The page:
All quiet on the western front ingilizce hikayesi
Paul Bäumer, the narrator, and his fellow German soldiers of the Second Company recuperate behind the front in World War I. The last day of fighting thinned their ranks from 150 men to 80. Paul describes three 19-year-old boys from his class who also volunteered for the war: Albert Kropp, the "clearest thinker" among them; Müller, a physics-inclined academic; and Leer, sexually mature. Their friends include Tjaden, a 19-year-old locksmith; Haie Westhus, a large peat-digger, also 19; Detering, a married peasant; and Stanislaus Katczinsky ("Kat"), their wise 40-year-old leader.
The boys discuss Kantorek, their former schoolmaster, who used to bully his pupils into volunteering for the war. The boys feel betrayed by Kantorek and their other elders. The boys visit Kemmerich, a wounded soldier. Paul and the others see that Kemmerich, who is unaware that his leg has been amputated, will die here. The boys all want Kemmerich’s expensive boots. Paul describes how the twenty boys from his class patriotically enlisted in the war. In training, the disciplinarian Corporal Himmelstoss immediately disliked and punished Paul and some of his friends, recognizing some defiance in them. Paul sits with Kemmerich, who tells Paul to give Müller his boots. He dies, and Paul runs home and gives Müller the boots.
Twenty-five younger men arrive as reinforcements. Paul believes Kat is the most resourceful soldier he knows, always able to scrounge up food. The men learn Himmelstoss is coming up to the front. Tjaden especially hates the Corporal because of his cruel punishment for Tjaden’s bed-wetting problem. For vengeance, Paul and his friends ambushed and beat Himmelstoss before they left for the front.
The soldiers are sent to put up barbed wire at the front. At night, during an artillery bombardment, the soldier dive for cover. The men set up the wire. Soon the artillery attacks them. Several men are hit, as well as horses. The shells tear up the graveyard they are in, uprooting coffins. Gas shells are deployed, and the men scramble to put on their masks. After another bombardment, more men die and are wounded. Still, the losses are fewer than expected, and the soldiers climb into the trucks and ride home.
The men are preoccupied with the arrival of Himmelstoss, who was removed from his training post for his barbaric tactics and forced to go to the front. Himmelstoss shows up, and soon he and Tjaden insult each other. The men realize that out of their class of twenty, seven are dead, four are wounded, and one is insane. They reminisce about Kantorek. Kropp points out that the young soldiers who did not have jobs before will have difficulty getting used to a new one after having fought in the war. Tjaden is put on trial in the evening. The lieutenant lectures Himmelstoss for his inappropriate behavior in training, and metes out open arrest for Tjaden and Kropp (for insulting Himmelstoss earlier). The men visit Tjaden and Kropp at night. Later, Kat and Paul steal a goose. When they cook it together, Paul reflects how intimate he and Kat have become.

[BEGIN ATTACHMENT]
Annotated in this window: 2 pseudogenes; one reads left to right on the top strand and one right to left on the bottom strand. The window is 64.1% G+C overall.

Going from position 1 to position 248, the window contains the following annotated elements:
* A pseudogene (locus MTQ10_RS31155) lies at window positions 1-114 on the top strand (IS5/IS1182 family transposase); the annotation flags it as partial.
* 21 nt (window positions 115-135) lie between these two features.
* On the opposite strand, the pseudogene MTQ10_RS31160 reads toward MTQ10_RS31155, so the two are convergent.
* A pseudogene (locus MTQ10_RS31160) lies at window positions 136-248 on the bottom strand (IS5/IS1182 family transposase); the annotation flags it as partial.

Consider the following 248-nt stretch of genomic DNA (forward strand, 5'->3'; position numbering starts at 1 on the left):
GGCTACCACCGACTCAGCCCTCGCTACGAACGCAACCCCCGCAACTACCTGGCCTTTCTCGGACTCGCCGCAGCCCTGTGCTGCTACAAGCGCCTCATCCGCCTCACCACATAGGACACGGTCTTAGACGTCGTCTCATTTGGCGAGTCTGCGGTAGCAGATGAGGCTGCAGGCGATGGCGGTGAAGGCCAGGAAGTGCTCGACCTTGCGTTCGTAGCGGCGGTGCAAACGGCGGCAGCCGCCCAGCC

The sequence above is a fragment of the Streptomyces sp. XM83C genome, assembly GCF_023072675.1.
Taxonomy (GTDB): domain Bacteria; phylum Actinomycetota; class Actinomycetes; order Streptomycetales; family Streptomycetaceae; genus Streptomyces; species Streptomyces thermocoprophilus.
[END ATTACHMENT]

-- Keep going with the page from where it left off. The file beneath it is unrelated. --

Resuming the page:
Rumors of an offensive recall the soldiers to the front. Rats invade the worn-down trenches and assault the men’s bread. Days pass with no major attacks. Finally, the enemy launches an artillery bombardment one night and continues through to the next day, but no full attack commences. No one can get through the bombardment to bring back food. Several recruits throw insane fits. Finally, the bombardment stops and the attack begins. Paul stares into the eyes of a Frenchman on the ground and eventually throws a grenade at him. The Germans reach the enemy line and repel the French. More casualties pile up in the coming days; the men cannot always retrieve their wounded comrades in no-man’s-land, and they die out there. The shelling renews its strength. New recruits are brought in, but they die at high rates from foolish mistakes. Haie is wounded in the back. In the end, the battle is a success for the Germans, who have yielded just a few hundred yards to the French. The men ride away and regroup. Second Company has thirty-two men left.
The men are given some time to rest. Himmelstoss wants to make amends with the boys, and Paul is willing to forgive him, since Himmelstoss helped Haie when he was hit in the back. One night while swimming nude, the men see three French women across the bank of the canal. They make plans to meet the women at their house at night when there are no guards. At night, with some food and gifts stowed in their boots, the boys swim across the canal. A small brunette takes a liking to Paul, though he leaves in an unhappy mood.